Writing is the hardest thing I do–though no one would ever believe that I’m not exaggerating or looking for something when I say such things: if one does not write, one does not get it. Why I do it is a question I ask myself as many times as I fall in love each day, and the answer has little to do with choice: THIS is a hunger. It doesn’t matter to me that I could lose everything, nor that I am my “fallback guy,” nor does it matter that, were anyone else in need of a “fallback guy,” I am the last person I’d suggest. I write because I must.
So, we’re here: The “About Me” section I’ve put off writing for weeks because I know absolute shit about blogging, and I can tell you that–though my fear had me sending texts to people at the restaurant this very morning, a week out (“Let me know if you need anything covered! So glad to be free of the restaurant world!” — …i.e. fingers crossed, please hit me up: I am a DROWNING BROKE GIRL!), that though I’ve already picked up an application to a pub in my new neighborhood, an application I’ve thought to fill out three or four times now–though all this: I can tell you that “I am not a server, dammit. I write.”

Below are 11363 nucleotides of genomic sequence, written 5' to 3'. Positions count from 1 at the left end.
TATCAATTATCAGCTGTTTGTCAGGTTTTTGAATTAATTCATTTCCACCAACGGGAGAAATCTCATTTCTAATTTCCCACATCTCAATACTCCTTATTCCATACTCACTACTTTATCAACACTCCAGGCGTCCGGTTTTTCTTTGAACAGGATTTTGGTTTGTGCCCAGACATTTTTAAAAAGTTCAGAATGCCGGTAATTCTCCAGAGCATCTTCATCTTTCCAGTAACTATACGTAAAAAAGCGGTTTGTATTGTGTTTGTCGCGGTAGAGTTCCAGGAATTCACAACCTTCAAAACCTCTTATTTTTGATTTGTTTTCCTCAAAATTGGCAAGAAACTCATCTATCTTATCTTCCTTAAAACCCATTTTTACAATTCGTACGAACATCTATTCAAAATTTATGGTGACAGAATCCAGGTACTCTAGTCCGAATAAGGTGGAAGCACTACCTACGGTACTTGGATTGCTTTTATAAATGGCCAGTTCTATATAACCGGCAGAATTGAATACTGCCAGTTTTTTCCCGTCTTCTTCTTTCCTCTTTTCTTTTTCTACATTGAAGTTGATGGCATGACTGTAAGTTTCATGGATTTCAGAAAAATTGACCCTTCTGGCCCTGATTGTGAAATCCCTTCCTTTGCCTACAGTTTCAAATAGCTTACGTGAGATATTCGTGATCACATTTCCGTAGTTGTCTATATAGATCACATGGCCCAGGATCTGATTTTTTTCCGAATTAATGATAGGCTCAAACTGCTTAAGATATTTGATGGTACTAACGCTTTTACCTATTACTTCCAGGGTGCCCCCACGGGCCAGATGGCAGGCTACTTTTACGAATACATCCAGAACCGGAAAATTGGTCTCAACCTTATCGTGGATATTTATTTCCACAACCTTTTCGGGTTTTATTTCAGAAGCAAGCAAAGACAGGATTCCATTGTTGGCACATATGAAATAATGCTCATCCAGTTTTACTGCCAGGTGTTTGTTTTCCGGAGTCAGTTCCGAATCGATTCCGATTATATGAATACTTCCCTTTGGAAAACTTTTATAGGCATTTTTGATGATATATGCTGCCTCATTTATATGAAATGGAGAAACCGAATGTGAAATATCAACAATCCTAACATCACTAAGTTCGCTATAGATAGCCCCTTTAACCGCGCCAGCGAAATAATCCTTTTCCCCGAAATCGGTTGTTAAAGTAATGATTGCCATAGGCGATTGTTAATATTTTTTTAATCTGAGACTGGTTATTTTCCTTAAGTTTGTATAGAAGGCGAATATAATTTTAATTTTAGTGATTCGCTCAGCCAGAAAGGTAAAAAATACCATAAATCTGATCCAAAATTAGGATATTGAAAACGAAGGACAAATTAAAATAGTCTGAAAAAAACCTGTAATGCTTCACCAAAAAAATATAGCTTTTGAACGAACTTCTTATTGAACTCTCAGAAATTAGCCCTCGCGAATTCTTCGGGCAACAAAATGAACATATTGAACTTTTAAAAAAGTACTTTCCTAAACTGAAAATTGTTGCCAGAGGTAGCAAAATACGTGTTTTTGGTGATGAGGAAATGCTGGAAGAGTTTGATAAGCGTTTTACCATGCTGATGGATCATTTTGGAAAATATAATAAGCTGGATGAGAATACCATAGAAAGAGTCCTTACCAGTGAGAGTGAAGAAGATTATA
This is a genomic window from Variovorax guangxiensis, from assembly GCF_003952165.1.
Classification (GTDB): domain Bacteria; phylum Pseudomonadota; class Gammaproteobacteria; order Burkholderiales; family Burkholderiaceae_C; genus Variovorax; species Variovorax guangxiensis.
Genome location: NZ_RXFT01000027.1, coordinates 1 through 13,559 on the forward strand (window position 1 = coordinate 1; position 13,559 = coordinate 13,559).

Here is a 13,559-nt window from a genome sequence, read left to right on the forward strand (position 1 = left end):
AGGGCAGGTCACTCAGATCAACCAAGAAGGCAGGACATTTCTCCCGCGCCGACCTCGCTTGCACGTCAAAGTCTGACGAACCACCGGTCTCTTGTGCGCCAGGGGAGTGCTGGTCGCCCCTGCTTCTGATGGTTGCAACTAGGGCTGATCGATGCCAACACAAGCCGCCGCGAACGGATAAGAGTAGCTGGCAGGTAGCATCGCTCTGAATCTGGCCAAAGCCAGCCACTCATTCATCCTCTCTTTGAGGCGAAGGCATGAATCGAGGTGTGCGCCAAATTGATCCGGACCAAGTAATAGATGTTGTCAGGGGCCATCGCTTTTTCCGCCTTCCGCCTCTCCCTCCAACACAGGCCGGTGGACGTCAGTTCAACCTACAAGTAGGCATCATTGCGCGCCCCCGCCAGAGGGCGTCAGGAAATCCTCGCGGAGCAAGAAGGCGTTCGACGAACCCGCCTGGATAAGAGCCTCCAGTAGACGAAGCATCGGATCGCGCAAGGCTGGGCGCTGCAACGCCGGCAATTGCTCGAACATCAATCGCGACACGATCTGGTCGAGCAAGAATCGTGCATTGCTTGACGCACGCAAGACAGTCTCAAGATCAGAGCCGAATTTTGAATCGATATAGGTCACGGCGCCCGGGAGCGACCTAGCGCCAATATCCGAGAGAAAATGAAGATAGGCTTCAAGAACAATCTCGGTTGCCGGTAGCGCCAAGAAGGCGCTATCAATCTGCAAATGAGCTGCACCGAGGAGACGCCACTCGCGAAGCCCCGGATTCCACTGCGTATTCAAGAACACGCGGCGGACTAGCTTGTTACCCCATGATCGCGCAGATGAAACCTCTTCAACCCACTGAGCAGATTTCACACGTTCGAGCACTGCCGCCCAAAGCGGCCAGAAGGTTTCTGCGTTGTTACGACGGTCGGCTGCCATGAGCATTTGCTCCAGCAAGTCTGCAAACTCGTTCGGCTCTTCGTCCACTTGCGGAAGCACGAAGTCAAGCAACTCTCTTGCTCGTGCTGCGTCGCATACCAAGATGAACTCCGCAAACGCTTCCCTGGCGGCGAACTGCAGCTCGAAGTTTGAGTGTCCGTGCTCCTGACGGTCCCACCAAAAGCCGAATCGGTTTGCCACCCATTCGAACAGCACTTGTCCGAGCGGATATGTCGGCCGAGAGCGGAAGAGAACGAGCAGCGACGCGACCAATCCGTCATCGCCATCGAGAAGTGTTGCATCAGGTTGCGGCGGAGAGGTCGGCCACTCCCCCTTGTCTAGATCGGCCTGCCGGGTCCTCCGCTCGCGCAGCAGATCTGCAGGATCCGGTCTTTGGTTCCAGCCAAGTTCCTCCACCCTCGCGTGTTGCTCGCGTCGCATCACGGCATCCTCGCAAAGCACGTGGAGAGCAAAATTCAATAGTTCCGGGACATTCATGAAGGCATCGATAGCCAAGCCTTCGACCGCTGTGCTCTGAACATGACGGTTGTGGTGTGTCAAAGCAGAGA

I suppose I’d heard it said too many times that it sometimes pays to be brave; to leave your day job; that no amount of money will make a miserable woman happy at the source of its misery; etc. etc., and I suppose I decided that that is probably true. Now, however: it’s Ramen city and I’ve a half-half gallon of milk in the fridge, a Tupperware of poorly wrapped leftover baked beans, and no source of income, no security net, no father and mother to cry home to. BUT(!), that strong will to write.
I have made a grievous error. What was I thinking?
Last semester, rather than taking a full credit load of degree classes, I took a semester of honor’s projects. Two of them. The first: a graphic non-fiction project titled Memoir of a Suicide about my ex-boyfriend Devin, who committed suicide on my 21st birthday (November 5th, 2013); the second: a linguistic analysis of live-action tutoring sessions (recorded and transcribed by me) of me and various community college students (because, dammit, I write and I used to tutor writing, too). That same semester, my closest friend and I took classes to become certified to teach English as a Second Language (ESL). And, just before the start of the semester, over the Christmas holiday, I read a book called “The Defining Decade: Why Your Twenties Matter and How to Make the Most of Them,” which effectively convinced me that one not ought to under-employ herself.
So, I guess that is what I was thinking, I deduce daily now, and I continue to eat Ramen noodles for–well, basically every meal.
I tell myself I could apply to that pub,
just work weekends, and leave the restaurant industry